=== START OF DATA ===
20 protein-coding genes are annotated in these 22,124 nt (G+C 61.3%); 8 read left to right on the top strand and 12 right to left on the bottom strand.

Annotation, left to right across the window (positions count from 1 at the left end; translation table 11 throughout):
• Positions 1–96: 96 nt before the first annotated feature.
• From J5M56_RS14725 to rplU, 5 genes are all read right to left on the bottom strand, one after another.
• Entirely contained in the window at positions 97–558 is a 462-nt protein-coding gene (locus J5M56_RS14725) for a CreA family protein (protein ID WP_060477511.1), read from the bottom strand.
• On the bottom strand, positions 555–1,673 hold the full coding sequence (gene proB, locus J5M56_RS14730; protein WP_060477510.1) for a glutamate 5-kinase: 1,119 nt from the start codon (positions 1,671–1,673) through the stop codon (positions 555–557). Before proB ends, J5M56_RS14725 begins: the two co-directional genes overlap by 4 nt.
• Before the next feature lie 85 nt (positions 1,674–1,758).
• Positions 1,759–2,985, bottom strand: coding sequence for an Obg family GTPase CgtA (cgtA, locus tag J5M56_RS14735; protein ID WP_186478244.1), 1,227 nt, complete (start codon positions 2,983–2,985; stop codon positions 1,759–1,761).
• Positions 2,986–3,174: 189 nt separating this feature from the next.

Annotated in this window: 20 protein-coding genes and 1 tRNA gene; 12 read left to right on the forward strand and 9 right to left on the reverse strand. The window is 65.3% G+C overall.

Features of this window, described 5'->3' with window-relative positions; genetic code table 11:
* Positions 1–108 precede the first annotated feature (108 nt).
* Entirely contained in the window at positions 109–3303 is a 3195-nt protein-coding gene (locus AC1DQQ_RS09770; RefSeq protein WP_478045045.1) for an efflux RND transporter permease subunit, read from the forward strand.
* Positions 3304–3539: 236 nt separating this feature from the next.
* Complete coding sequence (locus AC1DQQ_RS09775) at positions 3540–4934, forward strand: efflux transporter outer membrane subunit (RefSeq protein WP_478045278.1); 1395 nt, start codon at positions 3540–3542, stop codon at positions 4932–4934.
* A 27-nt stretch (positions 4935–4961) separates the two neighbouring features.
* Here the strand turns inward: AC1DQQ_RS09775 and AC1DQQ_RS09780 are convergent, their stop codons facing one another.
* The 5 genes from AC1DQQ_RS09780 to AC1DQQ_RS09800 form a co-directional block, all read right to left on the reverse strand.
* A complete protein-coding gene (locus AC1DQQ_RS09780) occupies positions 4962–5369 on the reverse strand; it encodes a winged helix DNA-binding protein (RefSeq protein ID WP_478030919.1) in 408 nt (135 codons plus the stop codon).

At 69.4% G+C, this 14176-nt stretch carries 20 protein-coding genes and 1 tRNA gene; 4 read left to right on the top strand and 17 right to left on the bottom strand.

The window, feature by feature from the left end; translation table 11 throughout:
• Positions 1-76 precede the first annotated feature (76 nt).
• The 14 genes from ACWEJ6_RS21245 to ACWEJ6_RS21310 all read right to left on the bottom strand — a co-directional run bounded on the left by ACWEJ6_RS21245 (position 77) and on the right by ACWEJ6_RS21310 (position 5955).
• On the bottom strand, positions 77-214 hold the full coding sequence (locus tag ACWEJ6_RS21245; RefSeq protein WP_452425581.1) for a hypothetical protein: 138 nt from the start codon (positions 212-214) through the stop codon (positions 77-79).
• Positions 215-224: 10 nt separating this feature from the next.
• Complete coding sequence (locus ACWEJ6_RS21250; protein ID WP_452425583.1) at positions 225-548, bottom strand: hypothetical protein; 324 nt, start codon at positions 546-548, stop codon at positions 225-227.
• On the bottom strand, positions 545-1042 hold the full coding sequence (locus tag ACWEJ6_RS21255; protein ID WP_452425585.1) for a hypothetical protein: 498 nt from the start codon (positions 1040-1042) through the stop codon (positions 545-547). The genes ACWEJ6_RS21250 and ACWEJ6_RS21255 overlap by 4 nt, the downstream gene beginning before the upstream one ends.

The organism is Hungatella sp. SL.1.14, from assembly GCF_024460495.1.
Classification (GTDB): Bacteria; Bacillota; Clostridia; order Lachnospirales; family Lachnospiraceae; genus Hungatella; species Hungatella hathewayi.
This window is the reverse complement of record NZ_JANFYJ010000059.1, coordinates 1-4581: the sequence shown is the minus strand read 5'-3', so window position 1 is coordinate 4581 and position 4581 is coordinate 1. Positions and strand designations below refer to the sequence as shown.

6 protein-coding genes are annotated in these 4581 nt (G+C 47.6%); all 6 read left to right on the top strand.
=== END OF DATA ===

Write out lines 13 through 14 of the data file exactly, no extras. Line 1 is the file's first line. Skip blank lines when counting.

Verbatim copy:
* Entirely contained in the window at positions 109–3303 is a 3195-nt protein-coding gene (locus AC1DQQ_RS09770; RefSeq protein WP_478045045.1) for an efflux RND transporter permease subunit, read from the forward strand.
* Positions 3304–3539: 236 nt separating this feature from the next.